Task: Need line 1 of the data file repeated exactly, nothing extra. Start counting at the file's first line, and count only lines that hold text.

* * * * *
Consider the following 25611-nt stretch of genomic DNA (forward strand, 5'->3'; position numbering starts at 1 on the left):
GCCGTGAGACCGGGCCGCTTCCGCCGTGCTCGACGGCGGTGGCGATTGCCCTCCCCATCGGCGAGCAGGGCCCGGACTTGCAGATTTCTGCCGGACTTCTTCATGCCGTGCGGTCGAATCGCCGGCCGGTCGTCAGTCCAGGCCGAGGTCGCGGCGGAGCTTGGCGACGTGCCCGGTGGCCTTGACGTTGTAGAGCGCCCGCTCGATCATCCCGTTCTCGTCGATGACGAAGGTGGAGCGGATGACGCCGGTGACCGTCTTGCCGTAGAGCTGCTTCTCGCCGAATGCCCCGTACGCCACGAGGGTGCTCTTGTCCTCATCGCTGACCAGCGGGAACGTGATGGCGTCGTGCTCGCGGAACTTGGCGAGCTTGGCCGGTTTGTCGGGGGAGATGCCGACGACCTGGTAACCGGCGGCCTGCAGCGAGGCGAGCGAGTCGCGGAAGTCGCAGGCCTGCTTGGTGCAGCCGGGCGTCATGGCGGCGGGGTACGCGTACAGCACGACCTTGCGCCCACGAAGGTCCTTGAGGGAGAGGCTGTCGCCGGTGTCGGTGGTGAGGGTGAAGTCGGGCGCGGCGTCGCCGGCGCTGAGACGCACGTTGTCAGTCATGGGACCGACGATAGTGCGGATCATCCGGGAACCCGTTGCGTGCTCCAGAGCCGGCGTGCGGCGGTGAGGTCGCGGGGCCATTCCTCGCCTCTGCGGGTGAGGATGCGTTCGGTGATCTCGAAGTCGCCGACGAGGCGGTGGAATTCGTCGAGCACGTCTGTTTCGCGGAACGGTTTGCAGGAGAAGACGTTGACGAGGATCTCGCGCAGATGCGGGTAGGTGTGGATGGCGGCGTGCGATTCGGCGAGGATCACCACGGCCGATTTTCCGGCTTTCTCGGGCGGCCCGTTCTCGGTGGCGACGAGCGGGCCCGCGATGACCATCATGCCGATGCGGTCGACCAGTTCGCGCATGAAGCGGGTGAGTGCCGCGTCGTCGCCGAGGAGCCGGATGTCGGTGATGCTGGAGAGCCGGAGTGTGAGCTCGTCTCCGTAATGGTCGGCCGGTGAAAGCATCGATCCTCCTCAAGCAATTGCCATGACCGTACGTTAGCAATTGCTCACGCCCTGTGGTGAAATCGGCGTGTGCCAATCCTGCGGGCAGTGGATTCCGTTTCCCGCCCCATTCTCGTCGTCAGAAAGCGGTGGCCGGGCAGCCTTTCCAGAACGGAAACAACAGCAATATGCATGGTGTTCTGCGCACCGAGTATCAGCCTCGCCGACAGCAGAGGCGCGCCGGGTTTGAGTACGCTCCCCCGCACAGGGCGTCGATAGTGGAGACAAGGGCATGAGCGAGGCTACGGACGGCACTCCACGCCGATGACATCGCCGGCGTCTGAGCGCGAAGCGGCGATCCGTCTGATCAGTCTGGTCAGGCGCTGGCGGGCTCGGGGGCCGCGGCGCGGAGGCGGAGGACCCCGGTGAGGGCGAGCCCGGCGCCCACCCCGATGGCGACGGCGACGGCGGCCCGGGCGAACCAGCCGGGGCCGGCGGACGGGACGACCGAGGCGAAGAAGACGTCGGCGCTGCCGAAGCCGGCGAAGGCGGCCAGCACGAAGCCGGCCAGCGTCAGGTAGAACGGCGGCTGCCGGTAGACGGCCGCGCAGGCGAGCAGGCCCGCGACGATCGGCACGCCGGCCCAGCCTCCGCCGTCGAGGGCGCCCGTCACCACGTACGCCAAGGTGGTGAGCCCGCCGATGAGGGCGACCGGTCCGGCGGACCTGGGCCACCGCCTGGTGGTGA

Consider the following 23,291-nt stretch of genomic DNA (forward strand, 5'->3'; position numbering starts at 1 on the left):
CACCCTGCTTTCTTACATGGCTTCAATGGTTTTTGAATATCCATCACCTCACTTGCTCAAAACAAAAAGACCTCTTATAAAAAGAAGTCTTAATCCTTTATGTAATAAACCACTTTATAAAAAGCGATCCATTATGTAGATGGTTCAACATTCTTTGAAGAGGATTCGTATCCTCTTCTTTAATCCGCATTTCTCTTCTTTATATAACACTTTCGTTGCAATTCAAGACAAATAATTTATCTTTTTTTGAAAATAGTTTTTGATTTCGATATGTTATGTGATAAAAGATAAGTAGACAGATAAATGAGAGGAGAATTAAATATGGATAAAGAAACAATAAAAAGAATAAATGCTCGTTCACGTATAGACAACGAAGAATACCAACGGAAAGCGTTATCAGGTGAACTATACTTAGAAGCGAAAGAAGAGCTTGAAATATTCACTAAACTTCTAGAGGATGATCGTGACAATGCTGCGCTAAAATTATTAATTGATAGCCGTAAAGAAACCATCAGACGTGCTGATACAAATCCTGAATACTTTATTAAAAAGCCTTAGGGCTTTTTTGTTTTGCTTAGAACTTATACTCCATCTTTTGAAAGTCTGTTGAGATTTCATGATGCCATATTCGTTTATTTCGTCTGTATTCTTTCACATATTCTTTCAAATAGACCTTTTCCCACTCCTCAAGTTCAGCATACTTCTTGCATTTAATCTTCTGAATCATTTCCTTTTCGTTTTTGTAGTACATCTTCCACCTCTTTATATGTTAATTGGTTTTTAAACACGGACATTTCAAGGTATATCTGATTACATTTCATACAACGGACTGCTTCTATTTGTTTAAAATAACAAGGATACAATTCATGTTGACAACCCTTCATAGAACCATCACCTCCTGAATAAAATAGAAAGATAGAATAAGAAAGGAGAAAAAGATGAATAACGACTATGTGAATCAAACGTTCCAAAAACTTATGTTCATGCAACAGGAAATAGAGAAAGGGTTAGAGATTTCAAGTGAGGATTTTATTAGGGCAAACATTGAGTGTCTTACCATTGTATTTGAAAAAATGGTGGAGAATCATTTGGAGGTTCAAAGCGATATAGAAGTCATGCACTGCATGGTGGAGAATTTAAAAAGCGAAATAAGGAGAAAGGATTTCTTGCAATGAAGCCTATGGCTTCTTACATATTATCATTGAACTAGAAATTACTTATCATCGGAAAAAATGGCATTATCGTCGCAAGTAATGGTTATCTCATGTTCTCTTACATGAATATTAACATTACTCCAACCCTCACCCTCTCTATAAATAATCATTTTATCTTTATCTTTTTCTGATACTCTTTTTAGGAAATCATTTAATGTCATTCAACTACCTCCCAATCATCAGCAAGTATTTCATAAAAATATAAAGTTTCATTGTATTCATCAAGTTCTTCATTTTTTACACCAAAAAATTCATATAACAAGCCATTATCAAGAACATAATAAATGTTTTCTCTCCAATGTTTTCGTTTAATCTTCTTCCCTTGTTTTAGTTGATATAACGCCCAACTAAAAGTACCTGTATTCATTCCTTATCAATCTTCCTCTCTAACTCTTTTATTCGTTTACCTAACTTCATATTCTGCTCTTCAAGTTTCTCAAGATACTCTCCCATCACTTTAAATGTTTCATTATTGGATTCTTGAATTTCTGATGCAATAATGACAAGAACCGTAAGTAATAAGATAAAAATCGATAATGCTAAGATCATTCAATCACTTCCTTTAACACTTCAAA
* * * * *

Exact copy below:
Consider the following 25611-nt stretch of genomic DNA (forward strand, 5'->3'; position numbering starts at 1 on the left):